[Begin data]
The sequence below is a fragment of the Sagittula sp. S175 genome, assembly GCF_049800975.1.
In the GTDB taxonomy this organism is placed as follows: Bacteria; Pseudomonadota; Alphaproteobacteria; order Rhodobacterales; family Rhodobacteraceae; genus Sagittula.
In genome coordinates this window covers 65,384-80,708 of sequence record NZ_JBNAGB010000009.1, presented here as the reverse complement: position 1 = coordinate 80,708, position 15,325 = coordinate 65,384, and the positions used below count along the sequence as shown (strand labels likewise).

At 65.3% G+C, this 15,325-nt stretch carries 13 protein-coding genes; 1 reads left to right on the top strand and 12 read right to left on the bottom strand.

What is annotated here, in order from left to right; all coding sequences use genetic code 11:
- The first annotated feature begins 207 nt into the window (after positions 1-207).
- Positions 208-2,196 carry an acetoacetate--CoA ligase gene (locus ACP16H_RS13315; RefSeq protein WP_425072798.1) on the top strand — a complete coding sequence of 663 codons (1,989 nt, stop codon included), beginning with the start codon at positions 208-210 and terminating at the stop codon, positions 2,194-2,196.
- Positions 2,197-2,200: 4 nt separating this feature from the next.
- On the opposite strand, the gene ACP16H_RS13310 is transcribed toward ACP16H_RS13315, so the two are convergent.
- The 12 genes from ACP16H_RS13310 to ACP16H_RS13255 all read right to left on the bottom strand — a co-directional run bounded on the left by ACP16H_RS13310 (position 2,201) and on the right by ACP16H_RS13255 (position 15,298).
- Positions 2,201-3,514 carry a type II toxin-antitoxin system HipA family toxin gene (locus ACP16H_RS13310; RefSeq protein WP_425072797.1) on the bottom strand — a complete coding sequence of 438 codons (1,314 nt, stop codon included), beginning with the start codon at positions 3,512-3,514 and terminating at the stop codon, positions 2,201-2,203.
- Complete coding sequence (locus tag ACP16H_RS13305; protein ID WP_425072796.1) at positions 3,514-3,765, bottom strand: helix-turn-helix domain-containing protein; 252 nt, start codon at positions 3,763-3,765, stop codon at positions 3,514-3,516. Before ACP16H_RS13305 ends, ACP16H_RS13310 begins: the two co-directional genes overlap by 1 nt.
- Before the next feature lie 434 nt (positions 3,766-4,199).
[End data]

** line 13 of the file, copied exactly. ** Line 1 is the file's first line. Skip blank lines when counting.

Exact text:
- Before the next feature lie 434 nt (positions 3,766-4,199).